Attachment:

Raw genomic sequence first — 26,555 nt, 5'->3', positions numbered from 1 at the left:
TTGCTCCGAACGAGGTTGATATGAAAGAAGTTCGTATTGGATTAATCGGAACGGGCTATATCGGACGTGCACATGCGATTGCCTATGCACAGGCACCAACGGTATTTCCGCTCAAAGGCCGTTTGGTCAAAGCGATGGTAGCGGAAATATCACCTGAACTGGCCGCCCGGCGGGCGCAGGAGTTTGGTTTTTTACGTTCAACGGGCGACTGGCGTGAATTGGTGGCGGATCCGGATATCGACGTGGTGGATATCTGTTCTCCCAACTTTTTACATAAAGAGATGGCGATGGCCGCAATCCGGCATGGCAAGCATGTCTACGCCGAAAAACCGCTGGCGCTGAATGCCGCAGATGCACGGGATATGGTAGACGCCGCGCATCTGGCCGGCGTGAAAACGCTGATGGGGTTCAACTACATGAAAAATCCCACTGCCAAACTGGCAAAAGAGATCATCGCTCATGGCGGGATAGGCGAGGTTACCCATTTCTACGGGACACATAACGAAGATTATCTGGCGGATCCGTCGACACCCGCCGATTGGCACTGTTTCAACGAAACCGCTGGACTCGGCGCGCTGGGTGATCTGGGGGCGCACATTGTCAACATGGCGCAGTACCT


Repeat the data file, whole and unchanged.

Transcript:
Raw genomic sequence first — 26,555 nt, 5'->3', positions numbered from 1 at the left:
TTGCTCCGAACGAGGTTGATATGAAAGAAGTTCGTATTGGATTAATCGGAACGGGCTATATCGGACGTGCACATGCGATTGCCTATGCACAGGCACCAACGGTATTTCCGCTCAAAGGCCGTTTGGTCAAAGCGATGGTAGCGGAAATATCACCTGAACTGGCCGCCCGGCGGGCGCAGGAGTTTGGTTTTTTACGTTCAACGGGCGACTGGCGTGAATTGGTGGCGGATCCGGATATCGACGTGGTGGATATCTGTTCTCCCAACTTTTTACATAAAGAGATGGCGATGGCCGCAATCCGGCATGGCAAGCATGTCTACGCCGAAAAACCGCTGGCGCTGAATGCCGCAGATGCACGGGATATGGTAGACGCCGCGCATCTGGCCGGCGTGAAAACGCTGATGGGGTTCAACTACATGAAAAATCCCACTGCCAAACTGGCAAAAGAGATCATCGCTCATGGCGGGATAGGCGAGGTTACCCATTTCTACGGGACACATAACGAAGATTATCTGGCGGATCCGTCGACACCCGCCGATTGGCACTGTTTCAACGAAACCGCTGGACTCGGCGCGCTGGGTGATCTGGGGGCGCACATTGTCAACATGGCGCAGTACCT